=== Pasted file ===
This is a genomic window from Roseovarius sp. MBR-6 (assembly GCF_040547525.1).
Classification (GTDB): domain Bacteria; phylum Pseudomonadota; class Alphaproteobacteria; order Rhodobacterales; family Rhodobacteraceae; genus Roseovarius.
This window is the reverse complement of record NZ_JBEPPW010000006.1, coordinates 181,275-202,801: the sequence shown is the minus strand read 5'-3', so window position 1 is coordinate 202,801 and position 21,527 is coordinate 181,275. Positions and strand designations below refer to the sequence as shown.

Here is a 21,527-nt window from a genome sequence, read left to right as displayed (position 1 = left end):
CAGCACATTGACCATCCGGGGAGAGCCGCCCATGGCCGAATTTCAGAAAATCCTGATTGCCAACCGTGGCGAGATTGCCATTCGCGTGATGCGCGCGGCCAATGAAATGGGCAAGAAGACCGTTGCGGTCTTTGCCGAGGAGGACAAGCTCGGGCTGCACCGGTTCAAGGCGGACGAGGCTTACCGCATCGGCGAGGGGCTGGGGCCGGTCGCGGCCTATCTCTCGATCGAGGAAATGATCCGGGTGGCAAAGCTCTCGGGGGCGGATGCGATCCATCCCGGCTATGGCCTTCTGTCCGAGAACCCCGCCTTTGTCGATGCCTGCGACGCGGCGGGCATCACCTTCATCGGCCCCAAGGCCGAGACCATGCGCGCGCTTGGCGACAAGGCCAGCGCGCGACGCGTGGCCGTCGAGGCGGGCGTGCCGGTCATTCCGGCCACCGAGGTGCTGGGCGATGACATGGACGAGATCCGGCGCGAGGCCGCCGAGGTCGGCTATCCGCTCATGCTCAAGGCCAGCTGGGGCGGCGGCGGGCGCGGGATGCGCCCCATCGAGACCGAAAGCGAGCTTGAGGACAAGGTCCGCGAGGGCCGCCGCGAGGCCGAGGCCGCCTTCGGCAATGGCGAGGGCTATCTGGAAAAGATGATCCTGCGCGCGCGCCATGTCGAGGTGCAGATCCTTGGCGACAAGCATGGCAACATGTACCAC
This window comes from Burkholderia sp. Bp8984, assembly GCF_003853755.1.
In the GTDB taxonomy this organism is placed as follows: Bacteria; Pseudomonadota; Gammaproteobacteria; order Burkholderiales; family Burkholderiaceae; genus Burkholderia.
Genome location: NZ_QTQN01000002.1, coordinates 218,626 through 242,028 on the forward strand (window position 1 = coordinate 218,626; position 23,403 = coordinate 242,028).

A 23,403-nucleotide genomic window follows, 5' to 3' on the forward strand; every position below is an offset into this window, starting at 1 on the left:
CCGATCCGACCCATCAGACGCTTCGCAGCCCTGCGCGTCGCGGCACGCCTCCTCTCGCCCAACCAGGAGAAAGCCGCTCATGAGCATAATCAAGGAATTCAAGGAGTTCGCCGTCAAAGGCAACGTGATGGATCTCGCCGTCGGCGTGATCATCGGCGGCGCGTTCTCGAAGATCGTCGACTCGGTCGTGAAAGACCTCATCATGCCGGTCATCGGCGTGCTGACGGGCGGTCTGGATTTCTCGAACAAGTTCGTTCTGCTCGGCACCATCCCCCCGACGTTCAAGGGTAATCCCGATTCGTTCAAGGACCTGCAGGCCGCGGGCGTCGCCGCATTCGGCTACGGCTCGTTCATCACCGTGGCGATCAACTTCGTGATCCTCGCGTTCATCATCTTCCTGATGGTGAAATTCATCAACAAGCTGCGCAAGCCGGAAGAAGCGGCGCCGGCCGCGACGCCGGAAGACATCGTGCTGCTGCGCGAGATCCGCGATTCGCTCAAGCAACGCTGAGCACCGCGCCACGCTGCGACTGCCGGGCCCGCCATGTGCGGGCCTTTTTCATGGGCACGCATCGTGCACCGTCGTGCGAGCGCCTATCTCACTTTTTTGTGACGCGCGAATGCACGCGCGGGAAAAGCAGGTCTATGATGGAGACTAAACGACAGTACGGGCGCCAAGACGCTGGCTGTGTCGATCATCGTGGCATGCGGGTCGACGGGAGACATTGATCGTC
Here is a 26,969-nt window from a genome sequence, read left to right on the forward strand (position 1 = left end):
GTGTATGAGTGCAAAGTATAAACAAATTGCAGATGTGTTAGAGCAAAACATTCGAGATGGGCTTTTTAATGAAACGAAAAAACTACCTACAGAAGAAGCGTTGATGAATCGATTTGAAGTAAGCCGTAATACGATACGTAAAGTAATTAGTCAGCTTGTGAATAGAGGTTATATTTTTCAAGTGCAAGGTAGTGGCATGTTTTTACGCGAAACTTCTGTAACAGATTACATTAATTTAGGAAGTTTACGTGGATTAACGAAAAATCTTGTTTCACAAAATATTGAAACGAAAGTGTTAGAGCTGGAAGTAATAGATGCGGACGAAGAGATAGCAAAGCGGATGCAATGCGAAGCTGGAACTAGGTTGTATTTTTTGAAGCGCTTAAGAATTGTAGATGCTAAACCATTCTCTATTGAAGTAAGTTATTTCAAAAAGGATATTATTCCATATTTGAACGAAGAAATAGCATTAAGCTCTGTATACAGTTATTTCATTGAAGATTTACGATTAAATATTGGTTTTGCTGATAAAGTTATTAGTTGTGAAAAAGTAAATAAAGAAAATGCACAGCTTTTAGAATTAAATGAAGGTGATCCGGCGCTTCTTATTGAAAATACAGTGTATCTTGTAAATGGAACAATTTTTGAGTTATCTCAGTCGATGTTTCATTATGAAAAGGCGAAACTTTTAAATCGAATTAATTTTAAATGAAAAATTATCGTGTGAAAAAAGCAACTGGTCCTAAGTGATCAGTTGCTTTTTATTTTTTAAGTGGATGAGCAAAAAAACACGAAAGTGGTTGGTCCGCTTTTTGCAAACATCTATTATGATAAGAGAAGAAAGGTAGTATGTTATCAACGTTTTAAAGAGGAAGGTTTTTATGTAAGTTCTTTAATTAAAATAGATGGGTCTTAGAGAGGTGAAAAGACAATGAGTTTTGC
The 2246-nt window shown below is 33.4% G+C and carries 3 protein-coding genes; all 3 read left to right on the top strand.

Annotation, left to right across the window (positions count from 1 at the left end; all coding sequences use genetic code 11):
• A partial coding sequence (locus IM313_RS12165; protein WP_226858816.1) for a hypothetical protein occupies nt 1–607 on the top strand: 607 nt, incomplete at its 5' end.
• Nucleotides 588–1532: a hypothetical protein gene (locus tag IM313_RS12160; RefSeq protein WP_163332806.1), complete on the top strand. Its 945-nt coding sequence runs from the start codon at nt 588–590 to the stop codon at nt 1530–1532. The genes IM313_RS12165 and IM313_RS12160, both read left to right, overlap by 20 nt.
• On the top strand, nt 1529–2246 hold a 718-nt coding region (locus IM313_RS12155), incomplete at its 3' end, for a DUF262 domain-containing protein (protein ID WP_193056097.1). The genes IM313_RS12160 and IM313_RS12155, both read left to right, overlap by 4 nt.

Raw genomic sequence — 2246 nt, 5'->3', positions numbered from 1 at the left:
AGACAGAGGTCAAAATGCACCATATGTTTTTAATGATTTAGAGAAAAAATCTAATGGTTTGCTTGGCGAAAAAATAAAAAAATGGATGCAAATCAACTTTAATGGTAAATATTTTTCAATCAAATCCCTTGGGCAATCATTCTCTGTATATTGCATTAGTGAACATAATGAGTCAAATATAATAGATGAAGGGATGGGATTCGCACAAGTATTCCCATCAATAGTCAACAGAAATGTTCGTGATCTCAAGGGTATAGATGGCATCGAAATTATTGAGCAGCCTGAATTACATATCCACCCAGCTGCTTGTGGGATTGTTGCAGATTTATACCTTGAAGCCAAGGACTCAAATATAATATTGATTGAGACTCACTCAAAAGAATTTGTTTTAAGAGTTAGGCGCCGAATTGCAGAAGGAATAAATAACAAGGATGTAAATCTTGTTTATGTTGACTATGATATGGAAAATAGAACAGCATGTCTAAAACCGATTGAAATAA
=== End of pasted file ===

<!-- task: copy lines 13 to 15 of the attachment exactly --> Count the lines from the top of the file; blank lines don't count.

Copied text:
The 2246-nt window shown below is 33.4% G+C and carries 3 protein-coding genes; all 3 read left to right on the top strand.

Annotation, left to right across the window (positions count from 1 at the left end; all coding sequences use genetic code 11):
• A partial coding sequence (locus IM313_RS12165; protein WP_226858816.1) for a hypothetical protein occupies nt 1–607 on the top strand: 607 nt, incomplete at its 5' end.